Heterotopic expression of class B floral homeotic genes supports a modified ABC model for tulip (Tulipa gesneriana)

Heterotopic expression of class B floral homeotic genes supports a modified ABC model for tulip... In higher eudicotyledonous angiosperms the floral organs are typically arranged in four different whorls, containing sepals, petals, stamens and carpels. According to the ABC model, the identity of these organs is specified by floral homeotic genes of class A, A+B, B+C and C, respectively. In contrast to the sepal and petal whorls of eudicots, the perianths of many plants from the Liliaceae family have two outer whorls of almost identical petaloid organs, called tepals. To explain the Liliaceae flower morphology, van Tunen et al. (1993) proposed a modified ABC model, exemplified with tulip. According to this model, class B genes are not only expressed in whorls 2 and 3, but also in whorl 1. Thus the organs of both whorls 1 and 2 express class A plus class B genes and, therefore, get the same petaloid identity. To test this modified ABC model we have cloned and characterized putative class B genes from tulip. Two DEF- and one GLO-like gene were identified, named TGDEFA, TGDEFB and TGGLO. Northern hybridization analysis showed that all of these genes are expressed in whorls 1, 2 and 3 (outer and inner tepals and stamens), thus corroborating the modified ABC model. In addition, these experiments demonstrated that TGGLO is also weakly expressed in carpels, leaves, stems and bracts. Gel retardation assays revealed that TGGLO alone binds to DNA as a homodimer. In contrast, TGDEFA and TGDEFB cannot homodimerize, but make heterodimers with PI. Homodimerization of GLO-like protein has also been reported for lily, suggesting that this phenomenon is conserved within Liliaceae plants or even monocot species. http://www.deepdyve.com/assets/images/DeepDyve-Logo-lg.png Plant Molecular Biology Springer Journals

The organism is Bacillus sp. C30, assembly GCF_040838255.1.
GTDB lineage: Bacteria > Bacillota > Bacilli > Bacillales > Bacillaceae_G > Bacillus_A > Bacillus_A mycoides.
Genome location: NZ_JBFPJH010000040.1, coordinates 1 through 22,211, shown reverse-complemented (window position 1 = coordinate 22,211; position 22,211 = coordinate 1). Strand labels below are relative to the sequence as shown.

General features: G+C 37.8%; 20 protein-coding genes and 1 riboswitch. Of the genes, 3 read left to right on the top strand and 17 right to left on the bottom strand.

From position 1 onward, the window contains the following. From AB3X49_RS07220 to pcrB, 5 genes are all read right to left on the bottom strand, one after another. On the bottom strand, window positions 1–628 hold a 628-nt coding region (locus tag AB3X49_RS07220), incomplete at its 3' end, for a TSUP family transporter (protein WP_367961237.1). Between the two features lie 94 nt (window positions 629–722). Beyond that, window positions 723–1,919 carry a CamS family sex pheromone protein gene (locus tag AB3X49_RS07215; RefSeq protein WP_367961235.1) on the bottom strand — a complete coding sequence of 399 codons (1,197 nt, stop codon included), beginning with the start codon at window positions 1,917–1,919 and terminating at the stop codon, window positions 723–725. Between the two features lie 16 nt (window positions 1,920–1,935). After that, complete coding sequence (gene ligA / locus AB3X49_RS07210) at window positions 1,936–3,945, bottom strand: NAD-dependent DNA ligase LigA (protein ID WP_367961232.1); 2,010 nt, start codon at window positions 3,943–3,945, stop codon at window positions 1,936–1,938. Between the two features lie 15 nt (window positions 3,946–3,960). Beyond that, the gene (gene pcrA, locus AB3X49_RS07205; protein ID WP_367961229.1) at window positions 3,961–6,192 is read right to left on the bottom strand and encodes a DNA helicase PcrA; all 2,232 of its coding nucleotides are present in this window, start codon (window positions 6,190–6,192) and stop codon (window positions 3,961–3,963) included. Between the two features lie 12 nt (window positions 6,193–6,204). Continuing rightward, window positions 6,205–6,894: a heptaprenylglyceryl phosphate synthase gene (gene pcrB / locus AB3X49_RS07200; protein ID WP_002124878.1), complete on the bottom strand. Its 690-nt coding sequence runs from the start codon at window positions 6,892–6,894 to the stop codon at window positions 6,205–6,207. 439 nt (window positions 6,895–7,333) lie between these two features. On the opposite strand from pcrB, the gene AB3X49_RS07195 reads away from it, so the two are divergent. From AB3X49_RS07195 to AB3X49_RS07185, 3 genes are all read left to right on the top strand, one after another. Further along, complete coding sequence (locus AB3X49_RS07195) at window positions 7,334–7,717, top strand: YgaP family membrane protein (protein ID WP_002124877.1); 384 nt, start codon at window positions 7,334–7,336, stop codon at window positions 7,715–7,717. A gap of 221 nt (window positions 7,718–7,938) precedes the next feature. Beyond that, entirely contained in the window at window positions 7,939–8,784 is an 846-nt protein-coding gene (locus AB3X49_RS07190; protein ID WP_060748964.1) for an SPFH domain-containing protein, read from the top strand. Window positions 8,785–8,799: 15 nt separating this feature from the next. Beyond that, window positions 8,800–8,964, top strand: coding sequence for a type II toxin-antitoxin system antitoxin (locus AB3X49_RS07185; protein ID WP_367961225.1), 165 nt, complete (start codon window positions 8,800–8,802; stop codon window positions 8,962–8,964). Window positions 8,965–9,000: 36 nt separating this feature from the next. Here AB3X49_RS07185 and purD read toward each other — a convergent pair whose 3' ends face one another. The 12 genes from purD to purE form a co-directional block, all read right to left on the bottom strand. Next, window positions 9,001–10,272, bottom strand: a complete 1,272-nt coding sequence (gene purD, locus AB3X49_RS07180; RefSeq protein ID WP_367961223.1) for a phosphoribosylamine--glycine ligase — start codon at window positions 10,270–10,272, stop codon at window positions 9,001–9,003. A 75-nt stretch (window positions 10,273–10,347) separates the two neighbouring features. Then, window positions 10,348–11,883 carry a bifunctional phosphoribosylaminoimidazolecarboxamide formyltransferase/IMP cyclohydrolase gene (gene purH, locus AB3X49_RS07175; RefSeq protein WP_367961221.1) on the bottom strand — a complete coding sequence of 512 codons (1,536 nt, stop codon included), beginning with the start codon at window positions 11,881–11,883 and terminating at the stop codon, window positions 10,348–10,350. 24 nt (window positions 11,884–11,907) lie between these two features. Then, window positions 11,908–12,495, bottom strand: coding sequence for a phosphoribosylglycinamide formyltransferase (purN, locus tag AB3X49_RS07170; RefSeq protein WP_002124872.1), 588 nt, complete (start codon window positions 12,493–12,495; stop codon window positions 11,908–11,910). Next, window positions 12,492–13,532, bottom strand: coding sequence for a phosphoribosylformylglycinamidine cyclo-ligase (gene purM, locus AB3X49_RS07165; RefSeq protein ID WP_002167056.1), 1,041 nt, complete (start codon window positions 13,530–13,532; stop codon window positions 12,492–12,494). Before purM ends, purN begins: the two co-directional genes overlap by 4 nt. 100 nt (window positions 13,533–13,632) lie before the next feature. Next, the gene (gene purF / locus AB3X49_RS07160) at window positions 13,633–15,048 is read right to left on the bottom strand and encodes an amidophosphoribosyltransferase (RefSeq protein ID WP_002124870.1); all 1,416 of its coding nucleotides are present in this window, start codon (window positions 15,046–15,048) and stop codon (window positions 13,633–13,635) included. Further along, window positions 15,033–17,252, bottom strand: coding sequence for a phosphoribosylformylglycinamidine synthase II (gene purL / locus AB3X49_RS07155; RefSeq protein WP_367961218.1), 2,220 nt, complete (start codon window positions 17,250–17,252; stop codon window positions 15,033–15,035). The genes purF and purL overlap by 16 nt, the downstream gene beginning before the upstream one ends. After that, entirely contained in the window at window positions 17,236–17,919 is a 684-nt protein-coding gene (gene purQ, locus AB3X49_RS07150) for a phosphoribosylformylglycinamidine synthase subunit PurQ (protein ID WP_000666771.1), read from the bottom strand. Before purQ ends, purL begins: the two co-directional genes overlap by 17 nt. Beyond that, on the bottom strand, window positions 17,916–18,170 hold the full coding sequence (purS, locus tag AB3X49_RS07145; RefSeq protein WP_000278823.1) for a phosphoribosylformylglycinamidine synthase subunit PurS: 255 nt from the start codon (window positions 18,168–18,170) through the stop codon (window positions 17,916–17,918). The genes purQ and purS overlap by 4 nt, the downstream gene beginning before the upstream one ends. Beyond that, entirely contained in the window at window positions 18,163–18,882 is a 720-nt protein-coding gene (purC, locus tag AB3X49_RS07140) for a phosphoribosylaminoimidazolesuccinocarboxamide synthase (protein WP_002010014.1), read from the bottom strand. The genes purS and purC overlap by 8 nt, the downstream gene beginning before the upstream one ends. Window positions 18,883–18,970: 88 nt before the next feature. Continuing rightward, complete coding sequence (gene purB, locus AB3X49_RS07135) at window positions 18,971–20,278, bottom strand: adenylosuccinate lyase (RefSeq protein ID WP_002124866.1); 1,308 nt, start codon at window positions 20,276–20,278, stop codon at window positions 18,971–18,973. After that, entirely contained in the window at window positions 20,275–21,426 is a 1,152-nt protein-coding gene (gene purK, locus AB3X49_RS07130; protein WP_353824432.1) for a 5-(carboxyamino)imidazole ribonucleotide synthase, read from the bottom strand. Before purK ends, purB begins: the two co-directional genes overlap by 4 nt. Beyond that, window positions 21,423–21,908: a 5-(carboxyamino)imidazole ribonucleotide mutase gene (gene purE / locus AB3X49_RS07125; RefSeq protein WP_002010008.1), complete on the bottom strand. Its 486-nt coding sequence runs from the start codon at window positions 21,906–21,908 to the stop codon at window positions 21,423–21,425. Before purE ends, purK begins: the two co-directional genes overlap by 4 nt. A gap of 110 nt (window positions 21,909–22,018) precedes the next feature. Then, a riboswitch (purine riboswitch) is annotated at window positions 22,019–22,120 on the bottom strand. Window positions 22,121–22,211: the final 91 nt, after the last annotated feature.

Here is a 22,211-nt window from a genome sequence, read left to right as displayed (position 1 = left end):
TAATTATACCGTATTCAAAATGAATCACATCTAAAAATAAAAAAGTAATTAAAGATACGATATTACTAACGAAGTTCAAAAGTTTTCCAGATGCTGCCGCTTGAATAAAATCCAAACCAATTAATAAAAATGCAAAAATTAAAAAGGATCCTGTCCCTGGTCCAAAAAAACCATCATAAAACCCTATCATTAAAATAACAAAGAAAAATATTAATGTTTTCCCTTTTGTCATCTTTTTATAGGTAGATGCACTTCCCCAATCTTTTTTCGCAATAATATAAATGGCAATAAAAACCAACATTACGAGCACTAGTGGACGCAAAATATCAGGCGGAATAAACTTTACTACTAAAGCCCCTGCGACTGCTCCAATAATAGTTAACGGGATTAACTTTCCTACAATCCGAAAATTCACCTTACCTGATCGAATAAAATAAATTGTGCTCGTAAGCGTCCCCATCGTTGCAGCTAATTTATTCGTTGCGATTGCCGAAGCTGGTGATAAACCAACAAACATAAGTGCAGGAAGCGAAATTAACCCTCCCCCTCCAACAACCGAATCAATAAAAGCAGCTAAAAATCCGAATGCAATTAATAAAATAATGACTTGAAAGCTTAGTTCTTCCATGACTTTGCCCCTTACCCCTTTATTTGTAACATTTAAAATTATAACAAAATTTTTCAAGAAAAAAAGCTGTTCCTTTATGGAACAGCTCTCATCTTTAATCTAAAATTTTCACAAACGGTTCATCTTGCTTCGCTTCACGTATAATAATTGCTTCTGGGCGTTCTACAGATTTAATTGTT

Heterotopic expression of class B floral homeotic genes supports a modified ABC model for tulip (Tulipa gesneriana)

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Publisher
Kluwer Academic Publishers
Copyright
Copyright © 2003 by Kluwer Academic Publishers
Subject
Life Sciences; Biochemistry, general; Plant Sciences; Plant Pathology
ISSN
0167-4412
eISSN
1573-5028
D.O.I.
10.1023/A:1025070827979
Publisher site
See Article on Publisher Site

Abstract

In higher eudicotyledonous angiosperms the floral organs are typically arranged in four different whorls, containing sepals, petals, stamens and carpels. According to the ABC model, the identity of these organs is specified by floral homeotic genes of class A, A+B, B+C and C, respectively. In contrast to the sepal and petal whorls of eudicots, the perianths of many plants from the Liliaceae family have two outer whorls of almost identical petaloid organs, called tepals. To explain the Liliaceae flower morphology, van Tunen et al. (1993) proposed a modified ABC model, exemplified with tulip. According to this model, class B genes are not only expressed in whorls 2 and 3, but also in whorl 1. Thus the organs of both whorls 1 and 2 express class A plus class B genes and, therefore, get the same petaloid identity. To test this modified ABC model we have cloned and characterized putative class B genes from tulip. Two DEF- and one GLO-like gene were identified, named TGDEFA, TGDEFB and TGGLO. Northern hybridization analysis showed that all of these genes are expressed in whorls 1, 2 and 3 (outer and inner tepals and stamens), thus corroborating the modified ABC model. In addition, these experiments demonstrated that TGGLO is also weakly expressed in carpels, leaves, stems and bracts. Gel retardation assays revealed that TGGLO alone binds to DNA as a homodimer. In contrast, TGDEFA and TGDEFB cannot homodimerize, but make heterodimers with PI. Homodimerization of GLO-like protein has also been reported for lily, suggesting that this phenomenon is conserved within Liliaceae plants or even monocot species.

Journal

Plant Molecular BiologySpringer Journals

Published: Oct 7, 2004

References

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